The recent Zika virus (ZIKV) epidemic in the Americas has revealed rare but serious manifestations of infection. ZIKV has emerged in regions endemic for dengue virus (DENV), a closely related mosquito-borne flavivirus. Cross-reactive antibodies confound studies of ZIKV epidemiology and pathogenesis. The immune responses to ZIKV may be different in people, depending on their DENV immune status. Here, we focus on the human B cell and antibody response to ZIKV as a primary flavivirus infection to define the properties of neutralizing and protective antibodies generated in the absence of preexisting immunity to DENV. The plasma antibody and memory B cell response is highly ZIKV type-specific, and ZIKV-neutralizing antibodies mainly target quaternary structure epitopes on the viral envelope. To map viral epitopes targeted by protective antibodies, we isolated 2 type-specific monoclonal antibodies (mAbs) from a ZIKV case. Both mAbs were strongly neutralizing in vitro and protective in vivo. The mAbs recognize distinct epitopes centered on domains I and II of the envelope protein. We also demonstrate that the epitopes of these mAbs define antigenic regions commonly targeted by plasma antibodies in individuals from endemic and nonendemic regions who have recovered from ZIKV infections.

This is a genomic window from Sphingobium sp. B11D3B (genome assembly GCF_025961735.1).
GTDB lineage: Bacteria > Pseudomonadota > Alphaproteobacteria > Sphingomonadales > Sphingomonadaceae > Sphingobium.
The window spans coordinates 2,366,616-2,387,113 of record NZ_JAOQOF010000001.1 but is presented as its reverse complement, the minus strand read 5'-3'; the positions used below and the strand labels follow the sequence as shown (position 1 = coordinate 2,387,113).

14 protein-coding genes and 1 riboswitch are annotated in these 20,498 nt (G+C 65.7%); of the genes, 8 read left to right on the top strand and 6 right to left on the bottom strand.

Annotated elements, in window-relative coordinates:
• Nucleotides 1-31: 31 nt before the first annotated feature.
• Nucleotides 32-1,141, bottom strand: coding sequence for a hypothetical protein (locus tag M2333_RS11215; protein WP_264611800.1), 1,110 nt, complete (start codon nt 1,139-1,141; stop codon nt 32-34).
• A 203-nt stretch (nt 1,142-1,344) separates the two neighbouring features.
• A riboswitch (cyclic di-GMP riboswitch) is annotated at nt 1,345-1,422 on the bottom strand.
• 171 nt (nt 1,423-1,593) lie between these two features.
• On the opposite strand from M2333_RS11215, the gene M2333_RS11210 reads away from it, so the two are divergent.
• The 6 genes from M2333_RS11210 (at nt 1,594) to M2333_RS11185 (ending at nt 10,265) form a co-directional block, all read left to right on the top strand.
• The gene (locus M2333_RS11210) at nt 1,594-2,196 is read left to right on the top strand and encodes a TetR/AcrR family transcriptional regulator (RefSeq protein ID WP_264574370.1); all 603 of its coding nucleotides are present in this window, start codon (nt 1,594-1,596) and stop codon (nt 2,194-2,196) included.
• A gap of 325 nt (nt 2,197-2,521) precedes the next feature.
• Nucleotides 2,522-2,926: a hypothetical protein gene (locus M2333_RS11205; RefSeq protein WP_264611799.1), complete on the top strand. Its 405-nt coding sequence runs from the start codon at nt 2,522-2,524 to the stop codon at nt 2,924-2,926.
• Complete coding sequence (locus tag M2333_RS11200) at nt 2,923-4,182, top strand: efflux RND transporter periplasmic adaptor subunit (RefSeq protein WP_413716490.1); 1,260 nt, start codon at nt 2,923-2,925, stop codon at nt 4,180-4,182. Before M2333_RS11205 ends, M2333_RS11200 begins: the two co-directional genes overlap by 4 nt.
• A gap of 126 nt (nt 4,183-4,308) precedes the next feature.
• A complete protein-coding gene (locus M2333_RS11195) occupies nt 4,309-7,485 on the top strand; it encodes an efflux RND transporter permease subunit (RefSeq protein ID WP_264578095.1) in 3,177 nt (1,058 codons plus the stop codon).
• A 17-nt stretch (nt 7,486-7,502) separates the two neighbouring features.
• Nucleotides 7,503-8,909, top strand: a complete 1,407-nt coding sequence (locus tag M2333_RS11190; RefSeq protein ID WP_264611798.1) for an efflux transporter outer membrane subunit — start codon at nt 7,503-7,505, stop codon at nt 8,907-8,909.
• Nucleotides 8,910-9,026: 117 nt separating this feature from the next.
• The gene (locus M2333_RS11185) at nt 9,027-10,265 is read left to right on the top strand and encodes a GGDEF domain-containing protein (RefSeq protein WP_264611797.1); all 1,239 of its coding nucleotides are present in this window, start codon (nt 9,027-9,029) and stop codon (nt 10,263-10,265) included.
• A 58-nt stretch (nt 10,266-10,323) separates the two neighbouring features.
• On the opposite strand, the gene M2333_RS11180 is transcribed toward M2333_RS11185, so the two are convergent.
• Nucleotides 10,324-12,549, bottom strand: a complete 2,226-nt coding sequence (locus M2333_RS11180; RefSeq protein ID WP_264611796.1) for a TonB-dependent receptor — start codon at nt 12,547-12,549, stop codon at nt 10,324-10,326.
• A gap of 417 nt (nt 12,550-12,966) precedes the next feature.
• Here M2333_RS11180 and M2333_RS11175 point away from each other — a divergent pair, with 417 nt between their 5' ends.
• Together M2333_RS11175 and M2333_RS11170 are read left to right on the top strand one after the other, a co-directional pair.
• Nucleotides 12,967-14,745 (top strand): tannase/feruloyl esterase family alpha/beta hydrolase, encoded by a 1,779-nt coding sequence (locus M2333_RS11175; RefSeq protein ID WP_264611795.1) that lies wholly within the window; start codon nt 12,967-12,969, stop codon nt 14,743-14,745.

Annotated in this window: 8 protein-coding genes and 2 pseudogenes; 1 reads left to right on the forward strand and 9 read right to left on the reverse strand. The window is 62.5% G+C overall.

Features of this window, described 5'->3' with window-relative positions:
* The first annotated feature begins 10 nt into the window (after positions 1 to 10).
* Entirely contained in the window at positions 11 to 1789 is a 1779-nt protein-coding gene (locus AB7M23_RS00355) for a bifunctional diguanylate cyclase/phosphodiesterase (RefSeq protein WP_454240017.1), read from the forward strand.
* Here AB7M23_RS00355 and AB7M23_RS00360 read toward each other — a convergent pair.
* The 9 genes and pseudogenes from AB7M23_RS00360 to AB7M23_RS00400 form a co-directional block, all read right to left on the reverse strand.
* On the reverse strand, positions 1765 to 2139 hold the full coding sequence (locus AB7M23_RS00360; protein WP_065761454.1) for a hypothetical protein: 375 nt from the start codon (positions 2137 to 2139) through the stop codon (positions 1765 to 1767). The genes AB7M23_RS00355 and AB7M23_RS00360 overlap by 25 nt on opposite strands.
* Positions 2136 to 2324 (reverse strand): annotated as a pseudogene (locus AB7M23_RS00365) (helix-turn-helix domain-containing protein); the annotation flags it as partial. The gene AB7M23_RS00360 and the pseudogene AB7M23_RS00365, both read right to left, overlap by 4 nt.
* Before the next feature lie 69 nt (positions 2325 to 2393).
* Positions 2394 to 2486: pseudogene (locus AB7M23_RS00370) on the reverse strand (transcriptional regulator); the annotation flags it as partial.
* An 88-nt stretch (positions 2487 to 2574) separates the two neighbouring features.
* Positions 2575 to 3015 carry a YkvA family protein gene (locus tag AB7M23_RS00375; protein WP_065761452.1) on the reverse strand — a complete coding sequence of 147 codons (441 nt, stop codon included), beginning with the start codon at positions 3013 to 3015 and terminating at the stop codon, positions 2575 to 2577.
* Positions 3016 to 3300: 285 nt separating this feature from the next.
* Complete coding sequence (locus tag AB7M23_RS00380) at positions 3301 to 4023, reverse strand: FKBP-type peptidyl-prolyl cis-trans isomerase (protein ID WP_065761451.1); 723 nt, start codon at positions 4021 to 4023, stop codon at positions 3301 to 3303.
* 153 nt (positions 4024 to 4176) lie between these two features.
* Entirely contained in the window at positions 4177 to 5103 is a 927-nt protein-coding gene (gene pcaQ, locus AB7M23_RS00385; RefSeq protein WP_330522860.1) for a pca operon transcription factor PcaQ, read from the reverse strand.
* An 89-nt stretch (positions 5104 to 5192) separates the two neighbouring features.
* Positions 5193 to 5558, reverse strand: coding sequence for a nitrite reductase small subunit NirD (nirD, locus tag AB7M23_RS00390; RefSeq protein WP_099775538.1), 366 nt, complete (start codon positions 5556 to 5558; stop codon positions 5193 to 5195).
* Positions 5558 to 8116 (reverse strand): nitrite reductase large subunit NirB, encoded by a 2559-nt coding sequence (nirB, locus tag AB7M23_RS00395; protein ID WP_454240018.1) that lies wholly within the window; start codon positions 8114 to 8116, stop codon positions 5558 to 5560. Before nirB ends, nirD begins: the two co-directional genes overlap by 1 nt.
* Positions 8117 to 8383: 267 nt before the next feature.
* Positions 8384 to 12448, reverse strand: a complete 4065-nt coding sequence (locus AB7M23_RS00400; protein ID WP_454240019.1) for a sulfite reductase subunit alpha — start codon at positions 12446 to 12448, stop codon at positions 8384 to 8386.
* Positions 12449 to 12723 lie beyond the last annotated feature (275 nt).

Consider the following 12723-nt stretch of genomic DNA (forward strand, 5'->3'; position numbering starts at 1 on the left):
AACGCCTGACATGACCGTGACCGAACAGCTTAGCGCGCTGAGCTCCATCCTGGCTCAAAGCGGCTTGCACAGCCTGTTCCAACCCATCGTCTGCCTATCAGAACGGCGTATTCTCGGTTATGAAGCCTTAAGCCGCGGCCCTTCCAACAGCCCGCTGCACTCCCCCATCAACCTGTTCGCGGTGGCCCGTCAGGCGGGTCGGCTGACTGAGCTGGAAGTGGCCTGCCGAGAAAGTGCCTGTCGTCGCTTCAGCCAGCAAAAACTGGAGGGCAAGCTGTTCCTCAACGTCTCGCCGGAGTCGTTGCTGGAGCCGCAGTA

Keywords: Adaptive immunity; B cells; Immunoglobulins; Immunology; Virology.